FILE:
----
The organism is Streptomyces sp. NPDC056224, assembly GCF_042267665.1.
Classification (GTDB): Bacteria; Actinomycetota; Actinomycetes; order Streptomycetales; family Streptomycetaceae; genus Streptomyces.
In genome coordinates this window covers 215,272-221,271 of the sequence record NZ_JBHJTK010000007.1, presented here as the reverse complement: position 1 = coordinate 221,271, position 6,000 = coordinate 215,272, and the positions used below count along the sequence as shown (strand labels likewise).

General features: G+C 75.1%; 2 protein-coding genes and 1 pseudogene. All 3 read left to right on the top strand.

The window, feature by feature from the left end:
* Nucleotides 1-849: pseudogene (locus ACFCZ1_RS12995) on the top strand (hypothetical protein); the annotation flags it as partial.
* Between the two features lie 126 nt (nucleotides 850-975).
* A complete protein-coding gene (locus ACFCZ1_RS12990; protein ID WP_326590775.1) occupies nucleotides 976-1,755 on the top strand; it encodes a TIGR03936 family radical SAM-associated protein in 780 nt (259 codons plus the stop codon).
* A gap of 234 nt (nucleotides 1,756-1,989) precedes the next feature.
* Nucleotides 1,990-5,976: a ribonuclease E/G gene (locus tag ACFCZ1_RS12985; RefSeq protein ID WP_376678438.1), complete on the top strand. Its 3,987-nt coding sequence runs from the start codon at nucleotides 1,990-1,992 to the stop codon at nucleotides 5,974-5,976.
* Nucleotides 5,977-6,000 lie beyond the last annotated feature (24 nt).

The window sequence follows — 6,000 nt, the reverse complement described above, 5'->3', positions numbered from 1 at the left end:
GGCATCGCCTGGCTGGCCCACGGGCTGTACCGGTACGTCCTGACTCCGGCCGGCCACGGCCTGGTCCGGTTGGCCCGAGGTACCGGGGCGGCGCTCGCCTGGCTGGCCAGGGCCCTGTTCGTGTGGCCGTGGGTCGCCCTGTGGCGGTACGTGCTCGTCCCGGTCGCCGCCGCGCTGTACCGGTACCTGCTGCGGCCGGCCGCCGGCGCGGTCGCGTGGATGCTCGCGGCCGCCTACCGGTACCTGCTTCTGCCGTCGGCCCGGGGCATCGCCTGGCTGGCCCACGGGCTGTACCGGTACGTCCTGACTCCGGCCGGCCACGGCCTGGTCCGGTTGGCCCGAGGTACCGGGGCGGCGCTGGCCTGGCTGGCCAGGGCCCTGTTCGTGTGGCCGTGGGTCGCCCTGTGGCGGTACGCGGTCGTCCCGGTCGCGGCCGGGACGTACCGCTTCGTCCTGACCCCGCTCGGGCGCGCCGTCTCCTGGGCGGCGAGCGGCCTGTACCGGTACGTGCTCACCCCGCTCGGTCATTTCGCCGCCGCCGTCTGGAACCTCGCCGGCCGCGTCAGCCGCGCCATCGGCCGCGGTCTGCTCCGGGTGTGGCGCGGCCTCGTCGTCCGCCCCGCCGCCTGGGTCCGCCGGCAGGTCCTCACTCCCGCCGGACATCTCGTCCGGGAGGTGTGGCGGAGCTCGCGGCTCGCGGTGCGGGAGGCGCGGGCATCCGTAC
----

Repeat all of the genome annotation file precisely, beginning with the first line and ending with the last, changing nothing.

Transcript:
The organism is Streptomyces sp. NPDC056224, assembly GCF_042267665.1.
Classification (GTDB): Bacteria; Actinomycetota; Actinomycetes; order Streptomycetales; family Streptomycetaceae; genus Streptomyces.
In genome coordinates this window covers 215,272-221,271 of the sequence record NZ_JBHJTK010000007.1, presented here as the reverse complement: position 1 = coordinate 221,271, position 6,000 = coordinate 215,272, and the positions used below count along the sequence as shown (strand labels likewise).

General features: G+C 75.1%; 2 protein-coding genes and 1 pseudogene. All 3 read left to right on the top strand.

The window, feature by feature from the left end:
* Nucleotides 1-849: pseudogene (locus ACFCZ1_RS12995) on the top strand (hypothetical protein); the annotation flags it as partial.
* Between the two features lie 126 nt (nucleotides 850-975).
* A complete protein-coding gene (locus ACFCZ1_RS12990; protein ID WP_326590775.1) occupies nucleotides 976-1,755 on the top strand; it encodes a TIGR03936 family radical SAM-associated protein in 780 nt (259 codons plus the stop codon).
* A gap of 234 nt (nucleotides 1,756-1,989) precedes the next feature.
* Nucleotides 1,990-5,976: a ribonuclease E/G gene (locus tag ACFCZ1_RS12985; RefSeq protein ID WP_376678438.1), complete on the top strand. Its 3,987-nt coding sequence runs from the start codon at nucleotides 1,990-1,992 to the stop codon at nucleotides 5,974-5,976.
* Nucleotides 5,977-6,000 lie beyond the last annotated feature (24 nt).

The window sequence follows — 6,000 nt, the reverse complement described above, 5'->3', positions numbered from 1 at the left end:
GGCATCGCCTGGCTGGCCCACGGGCTGTACCGGTACGTCCTGACTCCGGCCGGCCACGGCCTGGTCCGGTTGGCCCGAGGTACCGGGGCGGCGCTCGCCTGGCTGGCCAGGGCCCTGTTCGTGTGGCCGTGGGTCGCCCTGTGGCGGTACGTGCTCGTCCCGGTCGCCGCCGCGCTGTACCGGTACCTGCTGCGGCCGGCCGCCGGCGCGGTCGCGTGGATGCTCGCGGCCGCCTACCGGTACCTGCTTCTGCCGTCGGCCCGGGGCATCGCCTGGCTGGCCCACGGGCTGTACCGGTACGTCCTGACTCCGGCCGGCCACGGCCTGGTCCGGTTGGCCCGAGGTACCGGGGCGGCGCTGGCCTGGCTGGCCAGGGCCCTGTTCGTGTGGCCGTGGGTCGCCCTGTGGCGGTACGCGGTCGTCCCGGTCGCGGCCGGGACGTACCGCTTCGTCCTGACCCCGCTCGGGCGCGCCGTCTCCTGGGCGGCGAGCGGCCTGTACCGGTACGTGCTCACCCCGCTCGGTCATTTCGCCGCCGCCGTCTGGAACCTCGCCGGCCGCGTCAGCCGCGCCATCGGCCGCGGTCTGCTCCGGGTGTGGCGCGGCCTCGTCGTCCGCCCCGCCGCCTGGGTCCGCCGGCAGGTCCTCACTCCCGCCGGACATCTCGTCCGGGAGGTGTGGCGGAGCTCGCGGCTCGCGGTGCGGGAGGCGCGGGCATCCGTAC